If I lived in DC, New York, or Boston, I wouldn’t have a car. I would take the Metro, the Subway, or the T. I’d read or people-watch, and then I’d walk.
But Los Angeles County doesn’t have just one urban center. There’s Downtown LA, Century City, Santa Monica, Long Beach, Redondo Beach, Burbank, Glendale, Pasadena… The sprawl began with Henry Huntington, who created the Red Car system to bring people to his developments, as opposed to a city creating public transportation to service the existing population. People dispersed all over LA. When the automobile gained popularity, the Pacific Electric lines were paved over and turned into roads and freeways. The freeways soon filled up with cars, the sky filled with smog, and now, a hundred years after a perfectly good mass transit system fell into decline, LA is the largest U.S. city with utterly awful public transportation.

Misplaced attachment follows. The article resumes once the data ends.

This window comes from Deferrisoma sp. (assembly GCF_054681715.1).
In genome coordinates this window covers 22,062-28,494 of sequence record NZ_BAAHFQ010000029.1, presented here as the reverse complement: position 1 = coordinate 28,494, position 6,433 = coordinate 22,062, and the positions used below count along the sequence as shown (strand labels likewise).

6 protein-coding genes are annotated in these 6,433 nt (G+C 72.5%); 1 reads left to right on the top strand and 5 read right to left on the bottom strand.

I needed a car. So I got the smallest, most fuel-efficient car I could find, and my only concession to fun was the convertible hardtop.
I may also have gotten the two-seater because I’m a non-drinker and being the only sober person hauling around a bunch of drunk friends gets old. Now I had a built-in excuse not to be designated driver: “Sorry, guys! Unless you want to go in the trunk, I can only take one!”
More than one person volunteered to trunk it. I had to explain that 1) I was kidding, and 2) I preferred to not be mistaken as a migrant smuggler. After the third drunk trunk volunteer, I stopped joking about the trunk.
Good thing no one was in the trunk the first time I got hit, since I was rear-ended so hard my car crashed into one other car, which then hit yet another car. (Car dominoes are a common Los Angeles phenomenon.)
I was alone the second time I got hit, too. On my way to work, I made a left turn with a green arrow. A car travelling in the opposite direction decided to make a right turn on red — without fully stopping. Since I was in one of two left turning lanes and the major street onto which I was turning had four lanes, I wasn’t worried.